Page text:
In the Pink: Is Your Daughter Obsessed with Princesses?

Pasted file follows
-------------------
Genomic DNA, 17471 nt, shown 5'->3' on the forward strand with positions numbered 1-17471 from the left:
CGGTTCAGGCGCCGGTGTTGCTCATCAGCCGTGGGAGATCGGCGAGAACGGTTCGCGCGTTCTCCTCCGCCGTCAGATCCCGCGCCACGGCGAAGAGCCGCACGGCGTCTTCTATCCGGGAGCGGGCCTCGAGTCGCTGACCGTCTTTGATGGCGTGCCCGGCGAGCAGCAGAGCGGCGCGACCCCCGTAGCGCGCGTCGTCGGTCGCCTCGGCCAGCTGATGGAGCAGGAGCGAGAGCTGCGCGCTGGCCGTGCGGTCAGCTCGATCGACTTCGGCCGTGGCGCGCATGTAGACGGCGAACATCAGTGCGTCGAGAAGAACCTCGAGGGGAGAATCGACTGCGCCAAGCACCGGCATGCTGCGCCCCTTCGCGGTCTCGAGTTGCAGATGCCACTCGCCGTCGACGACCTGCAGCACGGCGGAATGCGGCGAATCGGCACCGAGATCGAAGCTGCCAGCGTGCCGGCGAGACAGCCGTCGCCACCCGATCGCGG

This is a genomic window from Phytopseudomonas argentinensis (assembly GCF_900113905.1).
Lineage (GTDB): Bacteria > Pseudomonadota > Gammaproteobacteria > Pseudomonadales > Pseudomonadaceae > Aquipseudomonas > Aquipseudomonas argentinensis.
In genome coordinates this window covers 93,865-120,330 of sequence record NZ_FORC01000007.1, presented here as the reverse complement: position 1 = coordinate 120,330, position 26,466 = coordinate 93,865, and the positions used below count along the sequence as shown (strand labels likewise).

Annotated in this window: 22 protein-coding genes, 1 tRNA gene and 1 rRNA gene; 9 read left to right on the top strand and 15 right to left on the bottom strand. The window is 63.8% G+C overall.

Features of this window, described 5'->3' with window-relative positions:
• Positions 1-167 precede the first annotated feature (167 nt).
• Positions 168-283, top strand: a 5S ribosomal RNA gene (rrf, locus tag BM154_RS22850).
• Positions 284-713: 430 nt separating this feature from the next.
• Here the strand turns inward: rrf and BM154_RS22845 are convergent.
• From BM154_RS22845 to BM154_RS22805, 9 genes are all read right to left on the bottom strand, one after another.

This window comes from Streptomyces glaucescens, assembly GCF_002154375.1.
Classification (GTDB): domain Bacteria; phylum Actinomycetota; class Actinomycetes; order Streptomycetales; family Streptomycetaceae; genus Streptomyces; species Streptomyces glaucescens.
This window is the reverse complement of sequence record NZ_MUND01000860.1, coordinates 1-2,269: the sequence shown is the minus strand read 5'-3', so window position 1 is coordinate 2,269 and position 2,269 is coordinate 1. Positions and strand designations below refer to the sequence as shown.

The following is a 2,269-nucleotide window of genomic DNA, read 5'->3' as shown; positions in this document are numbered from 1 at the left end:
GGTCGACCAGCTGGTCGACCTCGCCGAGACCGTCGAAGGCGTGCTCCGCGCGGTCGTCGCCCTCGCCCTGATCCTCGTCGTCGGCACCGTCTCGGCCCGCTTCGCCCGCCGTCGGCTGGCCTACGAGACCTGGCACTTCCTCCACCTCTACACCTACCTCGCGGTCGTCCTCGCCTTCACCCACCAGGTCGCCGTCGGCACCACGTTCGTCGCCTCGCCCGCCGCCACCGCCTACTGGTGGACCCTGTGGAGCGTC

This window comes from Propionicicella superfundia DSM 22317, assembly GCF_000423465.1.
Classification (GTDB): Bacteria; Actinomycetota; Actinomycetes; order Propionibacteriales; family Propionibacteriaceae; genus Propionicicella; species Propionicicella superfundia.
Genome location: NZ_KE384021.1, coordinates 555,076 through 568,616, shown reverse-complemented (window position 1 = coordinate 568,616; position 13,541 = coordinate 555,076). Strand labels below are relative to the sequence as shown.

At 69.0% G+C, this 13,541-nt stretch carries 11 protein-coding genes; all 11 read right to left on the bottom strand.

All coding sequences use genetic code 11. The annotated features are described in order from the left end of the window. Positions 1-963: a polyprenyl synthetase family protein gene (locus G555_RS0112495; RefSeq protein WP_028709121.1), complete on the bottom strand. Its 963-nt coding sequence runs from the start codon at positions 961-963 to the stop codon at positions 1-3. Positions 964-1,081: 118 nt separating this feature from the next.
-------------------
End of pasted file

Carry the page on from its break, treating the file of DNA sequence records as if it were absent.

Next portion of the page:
If you have daughters, then you might be tired of all things Disney princess, pink, girly and so on. But have you ever stopped to think about the impact the girly-girl culture might have later on in life? Peggy Orenstein has, and she's written the new book, Cinderella Ate My Daughter, about how marketing to a stereotype of girls' gender, appearance and femininity can be detrimental to them. Consider the story line of the typical "princess" story - damsel in distress who is saved by a prince. Many times, the princess sacrifices a lot to get the guy - Ariel even gave up her voice so that she could meet Prince Eric! Orenstein's main problem is the idea of making femininity into something you can buy. So what can parents do to broaden their daughters' ideas of what being a girl really means? Orenstein describes the process as an ongoing discussion parents should have with their kids about what images on products, in movies and on television mean for girls. Ask questions as you watch her favorite girly shows - "Why do you think Snow White is doing that?" or "Why do you think she's dressed like that?"